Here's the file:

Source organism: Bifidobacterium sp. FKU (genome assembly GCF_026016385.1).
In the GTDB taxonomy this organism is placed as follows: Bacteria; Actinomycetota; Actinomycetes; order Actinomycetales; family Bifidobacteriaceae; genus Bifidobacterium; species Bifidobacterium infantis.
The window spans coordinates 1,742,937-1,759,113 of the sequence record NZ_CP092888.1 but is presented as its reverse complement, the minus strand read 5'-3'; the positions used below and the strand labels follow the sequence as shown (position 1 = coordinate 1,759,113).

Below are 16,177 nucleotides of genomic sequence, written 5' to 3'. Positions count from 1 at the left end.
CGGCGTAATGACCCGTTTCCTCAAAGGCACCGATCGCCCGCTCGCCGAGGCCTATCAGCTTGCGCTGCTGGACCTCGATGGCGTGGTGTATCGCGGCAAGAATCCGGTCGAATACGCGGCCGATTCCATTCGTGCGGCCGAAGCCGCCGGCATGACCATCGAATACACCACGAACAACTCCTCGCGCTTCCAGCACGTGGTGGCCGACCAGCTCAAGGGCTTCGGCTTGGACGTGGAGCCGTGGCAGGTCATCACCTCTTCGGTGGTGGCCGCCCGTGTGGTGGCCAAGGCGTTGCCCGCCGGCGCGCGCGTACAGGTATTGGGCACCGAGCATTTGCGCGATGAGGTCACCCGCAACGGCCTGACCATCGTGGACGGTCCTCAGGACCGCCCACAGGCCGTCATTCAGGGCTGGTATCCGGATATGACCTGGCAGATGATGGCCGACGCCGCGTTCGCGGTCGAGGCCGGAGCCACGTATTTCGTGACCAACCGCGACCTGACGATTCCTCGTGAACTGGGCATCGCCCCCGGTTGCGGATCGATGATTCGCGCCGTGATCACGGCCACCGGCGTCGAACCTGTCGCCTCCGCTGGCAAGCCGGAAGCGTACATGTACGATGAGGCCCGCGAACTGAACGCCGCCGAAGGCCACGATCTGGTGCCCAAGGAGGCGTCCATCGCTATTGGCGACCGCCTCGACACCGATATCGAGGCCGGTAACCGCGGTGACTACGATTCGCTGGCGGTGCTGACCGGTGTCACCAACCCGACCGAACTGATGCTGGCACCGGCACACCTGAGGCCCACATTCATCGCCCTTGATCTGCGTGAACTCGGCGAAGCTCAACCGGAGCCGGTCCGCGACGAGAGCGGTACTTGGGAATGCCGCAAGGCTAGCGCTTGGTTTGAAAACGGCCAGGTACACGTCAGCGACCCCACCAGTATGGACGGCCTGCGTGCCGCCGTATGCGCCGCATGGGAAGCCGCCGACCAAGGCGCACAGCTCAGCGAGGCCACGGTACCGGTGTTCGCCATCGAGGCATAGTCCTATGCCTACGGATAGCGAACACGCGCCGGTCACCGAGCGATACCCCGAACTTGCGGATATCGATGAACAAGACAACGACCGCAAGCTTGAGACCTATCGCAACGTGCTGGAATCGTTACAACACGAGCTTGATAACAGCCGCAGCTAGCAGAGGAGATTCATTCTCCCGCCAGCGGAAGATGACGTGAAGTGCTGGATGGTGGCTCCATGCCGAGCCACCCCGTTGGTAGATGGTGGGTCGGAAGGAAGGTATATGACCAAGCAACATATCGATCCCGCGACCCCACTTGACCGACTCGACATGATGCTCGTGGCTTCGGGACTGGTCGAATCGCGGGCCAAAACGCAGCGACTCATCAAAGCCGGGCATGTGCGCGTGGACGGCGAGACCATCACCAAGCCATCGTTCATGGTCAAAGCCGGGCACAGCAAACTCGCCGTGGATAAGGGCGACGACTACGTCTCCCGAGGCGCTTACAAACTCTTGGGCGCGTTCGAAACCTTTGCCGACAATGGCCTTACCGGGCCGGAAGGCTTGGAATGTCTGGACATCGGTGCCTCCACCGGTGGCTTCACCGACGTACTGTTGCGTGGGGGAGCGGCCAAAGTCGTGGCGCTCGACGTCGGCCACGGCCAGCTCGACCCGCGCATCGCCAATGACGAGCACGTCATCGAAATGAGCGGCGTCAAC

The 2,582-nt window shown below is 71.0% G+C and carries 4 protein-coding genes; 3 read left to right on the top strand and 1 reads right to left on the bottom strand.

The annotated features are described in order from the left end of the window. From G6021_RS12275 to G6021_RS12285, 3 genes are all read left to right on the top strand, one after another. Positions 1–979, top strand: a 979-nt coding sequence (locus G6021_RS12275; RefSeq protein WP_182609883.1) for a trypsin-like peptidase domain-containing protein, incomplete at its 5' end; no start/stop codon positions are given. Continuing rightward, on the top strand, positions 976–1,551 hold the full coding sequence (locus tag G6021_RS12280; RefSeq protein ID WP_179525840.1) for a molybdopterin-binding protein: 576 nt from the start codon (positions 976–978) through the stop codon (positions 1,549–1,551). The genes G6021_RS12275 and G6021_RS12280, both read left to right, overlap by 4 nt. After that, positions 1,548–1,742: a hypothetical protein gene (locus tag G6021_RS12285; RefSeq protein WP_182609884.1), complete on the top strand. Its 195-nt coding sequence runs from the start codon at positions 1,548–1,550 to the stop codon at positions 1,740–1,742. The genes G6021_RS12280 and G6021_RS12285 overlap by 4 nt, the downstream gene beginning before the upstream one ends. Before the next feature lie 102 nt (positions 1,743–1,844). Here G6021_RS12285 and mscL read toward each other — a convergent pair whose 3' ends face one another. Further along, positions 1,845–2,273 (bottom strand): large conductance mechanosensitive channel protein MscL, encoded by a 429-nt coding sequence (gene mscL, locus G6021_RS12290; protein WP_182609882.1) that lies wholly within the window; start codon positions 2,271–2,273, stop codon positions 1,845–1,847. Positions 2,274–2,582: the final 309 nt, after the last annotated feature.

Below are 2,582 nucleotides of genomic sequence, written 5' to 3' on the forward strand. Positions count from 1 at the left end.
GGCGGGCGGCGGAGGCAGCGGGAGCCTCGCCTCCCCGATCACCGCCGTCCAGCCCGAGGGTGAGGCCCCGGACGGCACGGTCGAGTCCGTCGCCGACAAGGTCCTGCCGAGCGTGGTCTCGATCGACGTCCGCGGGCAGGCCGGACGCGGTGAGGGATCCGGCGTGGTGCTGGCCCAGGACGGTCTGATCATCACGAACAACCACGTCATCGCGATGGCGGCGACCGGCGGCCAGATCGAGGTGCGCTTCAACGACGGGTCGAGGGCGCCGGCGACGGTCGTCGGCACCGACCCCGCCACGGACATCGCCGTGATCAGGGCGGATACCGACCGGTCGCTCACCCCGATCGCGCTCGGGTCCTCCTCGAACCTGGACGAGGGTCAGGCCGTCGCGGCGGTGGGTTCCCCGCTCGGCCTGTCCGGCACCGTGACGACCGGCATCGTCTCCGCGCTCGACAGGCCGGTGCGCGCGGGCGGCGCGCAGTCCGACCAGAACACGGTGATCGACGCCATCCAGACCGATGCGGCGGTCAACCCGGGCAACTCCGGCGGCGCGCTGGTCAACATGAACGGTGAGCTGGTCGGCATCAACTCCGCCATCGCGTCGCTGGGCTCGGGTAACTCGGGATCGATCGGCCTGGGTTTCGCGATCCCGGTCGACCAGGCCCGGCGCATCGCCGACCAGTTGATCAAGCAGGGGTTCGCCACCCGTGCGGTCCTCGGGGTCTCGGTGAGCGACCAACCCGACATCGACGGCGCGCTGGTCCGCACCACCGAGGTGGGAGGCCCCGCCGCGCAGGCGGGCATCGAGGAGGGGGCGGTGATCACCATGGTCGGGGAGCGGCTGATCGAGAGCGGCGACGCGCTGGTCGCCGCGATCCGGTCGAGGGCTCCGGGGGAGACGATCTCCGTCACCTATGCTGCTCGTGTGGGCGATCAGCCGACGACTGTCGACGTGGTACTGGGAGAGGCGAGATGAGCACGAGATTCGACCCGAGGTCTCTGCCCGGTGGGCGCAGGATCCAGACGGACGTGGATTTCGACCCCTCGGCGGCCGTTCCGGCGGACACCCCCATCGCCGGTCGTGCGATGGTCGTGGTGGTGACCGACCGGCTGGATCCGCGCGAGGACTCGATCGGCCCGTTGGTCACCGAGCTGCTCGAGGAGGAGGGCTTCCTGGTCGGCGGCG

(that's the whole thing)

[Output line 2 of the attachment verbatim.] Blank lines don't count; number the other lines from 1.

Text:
In the GTDB taxonomy this organism is placed as follows: Bacteria; Actinomycetota; Actinomycetes; order Actinomycetales; family Bifidobacteriaceae; genus Bifidobacterium; species Bifidobacterium infantis.